Green comet “Nishimura” can now be seen in the night sky over Germany

Green comet “Nishimura” can now be seen in the night sky over Germany

It was only discovered on August 12, and now it can also be seen in the night sky over Germany: The green comet “Nishimura” can currently only be observed with binoculars. But onlookers have to get up early.

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The image shows comet C/2023 (green), also known as «Nishimura». Onlookers currently have a good chance of seeing a green comet again when the sky is clear.

© Dan Bartlett/dpa

Heppenheim. Onlookers currently have a chance to see a green comet again when the sky is clear. According to the Association of Star Friends, comet C/2023 was only discovered by Japanese amateur astronomer Hideo Nishimura on August 12 and is currently moving towards the sun. With binoculars or a camera with a telephoto lens, C/2023 – also known as “Nishimura” – can currently be observed in the morning northeast sky.

According to the star friends, comets are always good for surprises – perhaps “Nishimura” will increase its brightness even more. The celestial body will reach its closest proximity to the sun on September 17th. Then it is less than 40 million kilometers away from the star in the center of our solar system. “Possibly he will dissolve in the process,” says the star friends.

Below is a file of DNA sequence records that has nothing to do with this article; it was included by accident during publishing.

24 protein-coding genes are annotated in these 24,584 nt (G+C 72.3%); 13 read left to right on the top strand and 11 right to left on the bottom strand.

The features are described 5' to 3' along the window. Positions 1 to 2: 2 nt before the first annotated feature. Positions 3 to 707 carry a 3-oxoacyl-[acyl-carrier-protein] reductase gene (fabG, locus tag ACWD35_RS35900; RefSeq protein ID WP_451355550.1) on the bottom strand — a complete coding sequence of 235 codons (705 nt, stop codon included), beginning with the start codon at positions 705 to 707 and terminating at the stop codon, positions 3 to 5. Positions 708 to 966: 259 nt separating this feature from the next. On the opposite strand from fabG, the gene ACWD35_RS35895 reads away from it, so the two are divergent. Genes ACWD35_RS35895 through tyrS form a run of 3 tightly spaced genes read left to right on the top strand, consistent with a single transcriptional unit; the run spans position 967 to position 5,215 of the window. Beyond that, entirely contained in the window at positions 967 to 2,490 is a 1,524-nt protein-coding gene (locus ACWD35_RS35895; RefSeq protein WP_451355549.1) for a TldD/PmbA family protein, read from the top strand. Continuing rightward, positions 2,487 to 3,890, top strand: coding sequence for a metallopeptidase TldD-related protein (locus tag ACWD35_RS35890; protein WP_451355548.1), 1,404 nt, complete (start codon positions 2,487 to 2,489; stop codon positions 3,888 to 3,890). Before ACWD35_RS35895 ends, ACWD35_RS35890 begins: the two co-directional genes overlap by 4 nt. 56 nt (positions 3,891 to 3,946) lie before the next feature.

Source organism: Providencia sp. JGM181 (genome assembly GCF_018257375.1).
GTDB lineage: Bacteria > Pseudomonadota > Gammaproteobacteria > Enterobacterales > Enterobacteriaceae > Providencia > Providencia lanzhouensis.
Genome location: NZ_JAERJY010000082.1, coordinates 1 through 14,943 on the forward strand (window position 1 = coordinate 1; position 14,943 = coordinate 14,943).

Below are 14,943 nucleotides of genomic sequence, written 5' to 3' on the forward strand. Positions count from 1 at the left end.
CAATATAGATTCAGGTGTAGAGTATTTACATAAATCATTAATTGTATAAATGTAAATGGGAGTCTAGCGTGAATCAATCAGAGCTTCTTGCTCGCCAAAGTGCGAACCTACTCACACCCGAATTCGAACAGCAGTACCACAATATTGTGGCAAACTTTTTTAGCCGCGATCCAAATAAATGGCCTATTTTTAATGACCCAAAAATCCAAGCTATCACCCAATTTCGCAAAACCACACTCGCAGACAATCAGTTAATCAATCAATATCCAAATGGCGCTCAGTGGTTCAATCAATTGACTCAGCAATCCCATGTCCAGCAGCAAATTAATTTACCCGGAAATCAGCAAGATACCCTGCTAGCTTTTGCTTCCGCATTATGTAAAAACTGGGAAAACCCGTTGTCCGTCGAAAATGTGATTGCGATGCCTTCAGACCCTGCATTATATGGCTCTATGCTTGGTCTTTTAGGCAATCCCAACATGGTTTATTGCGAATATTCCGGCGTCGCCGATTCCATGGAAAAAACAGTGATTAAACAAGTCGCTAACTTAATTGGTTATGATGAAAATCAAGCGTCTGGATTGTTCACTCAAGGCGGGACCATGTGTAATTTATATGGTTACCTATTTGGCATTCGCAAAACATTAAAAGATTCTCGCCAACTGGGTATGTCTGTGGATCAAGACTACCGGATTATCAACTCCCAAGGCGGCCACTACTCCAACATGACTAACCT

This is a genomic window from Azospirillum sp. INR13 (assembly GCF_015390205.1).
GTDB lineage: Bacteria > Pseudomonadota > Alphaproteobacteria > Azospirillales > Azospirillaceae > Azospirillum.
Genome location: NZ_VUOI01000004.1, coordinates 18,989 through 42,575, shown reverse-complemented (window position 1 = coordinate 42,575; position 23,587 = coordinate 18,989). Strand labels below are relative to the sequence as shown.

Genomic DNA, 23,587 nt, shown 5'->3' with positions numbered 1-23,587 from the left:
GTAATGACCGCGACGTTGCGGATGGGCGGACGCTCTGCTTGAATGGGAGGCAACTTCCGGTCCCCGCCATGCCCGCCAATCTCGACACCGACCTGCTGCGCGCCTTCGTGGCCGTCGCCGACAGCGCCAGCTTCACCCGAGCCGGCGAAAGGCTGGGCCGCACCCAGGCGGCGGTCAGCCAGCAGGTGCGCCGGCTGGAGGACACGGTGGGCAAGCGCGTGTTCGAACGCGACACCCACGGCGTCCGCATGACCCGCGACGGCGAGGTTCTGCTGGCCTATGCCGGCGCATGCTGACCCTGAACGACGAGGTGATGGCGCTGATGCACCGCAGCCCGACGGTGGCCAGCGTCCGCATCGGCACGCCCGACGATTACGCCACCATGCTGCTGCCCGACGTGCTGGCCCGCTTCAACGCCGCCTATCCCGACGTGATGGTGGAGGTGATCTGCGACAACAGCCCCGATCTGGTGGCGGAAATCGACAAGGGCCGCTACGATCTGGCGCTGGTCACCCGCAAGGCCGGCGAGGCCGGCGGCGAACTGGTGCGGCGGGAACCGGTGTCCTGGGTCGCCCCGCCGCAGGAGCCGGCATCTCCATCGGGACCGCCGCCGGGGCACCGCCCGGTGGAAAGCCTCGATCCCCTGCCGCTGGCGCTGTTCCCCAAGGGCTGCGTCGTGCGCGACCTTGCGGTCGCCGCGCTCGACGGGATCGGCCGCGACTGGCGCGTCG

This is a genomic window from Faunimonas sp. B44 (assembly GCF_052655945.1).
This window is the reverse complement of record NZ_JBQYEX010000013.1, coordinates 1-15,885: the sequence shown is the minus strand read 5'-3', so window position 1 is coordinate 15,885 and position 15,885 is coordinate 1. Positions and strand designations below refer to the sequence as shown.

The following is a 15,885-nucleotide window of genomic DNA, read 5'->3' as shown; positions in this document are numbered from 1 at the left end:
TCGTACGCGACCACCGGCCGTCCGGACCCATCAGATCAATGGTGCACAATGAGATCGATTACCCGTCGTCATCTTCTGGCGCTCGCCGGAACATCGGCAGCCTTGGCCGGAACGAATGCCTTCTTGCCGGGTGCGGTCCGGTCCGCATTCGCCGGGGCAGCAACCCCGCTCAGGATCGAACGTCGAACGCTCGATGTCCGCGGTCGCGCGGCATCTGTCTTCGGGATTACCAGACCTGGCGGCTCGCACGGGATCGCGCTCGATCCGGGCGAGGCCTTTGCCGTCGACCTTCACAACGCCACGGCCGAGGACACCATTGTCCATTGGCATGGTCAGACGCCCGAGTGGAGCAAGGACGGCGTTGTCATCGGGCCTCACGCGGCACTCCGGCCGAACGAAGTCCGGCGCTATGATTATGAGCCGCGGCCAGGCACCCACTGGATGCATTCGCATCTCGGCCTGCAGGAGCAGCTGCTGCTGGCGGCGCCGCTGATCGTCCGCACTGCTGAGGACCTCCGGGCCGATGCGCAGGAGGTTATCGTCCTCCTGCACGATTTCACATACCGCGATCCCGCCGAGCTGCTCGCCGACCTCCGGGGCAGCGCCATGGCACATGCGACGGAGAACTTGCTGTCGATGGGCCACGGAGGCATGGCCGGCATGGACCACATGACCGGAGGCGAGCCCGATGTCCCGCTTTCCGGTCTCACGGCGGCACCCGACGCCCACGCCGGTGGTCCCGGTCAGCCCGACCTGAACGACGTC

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As recently as February, the green comet C/2022 E3 (ZTF) was seen on one of its rare rendezvous with Earth. This celestial body only passes by the earth every 50,000 years. The green color comes from a gas produced by heating near the sun. C/2022 E3 (ZTF) is so named because it was first seen from an observatory in the United States last year as part of the Zwicky Transient Facility program.

Coming from the extreme and frigid edge of the solar system, comets are celestial bodies that were not consumed in planet formation. According to the DLR, they consist of dust grains, organic molecules and, because of their low temperature, frozen gases. The high proportion of volatile matter distinguishes them from asteroids. They are sometimes pushed out of their original orbit by gravity or collisions and then end up close to the sun or the earth. (dpa)

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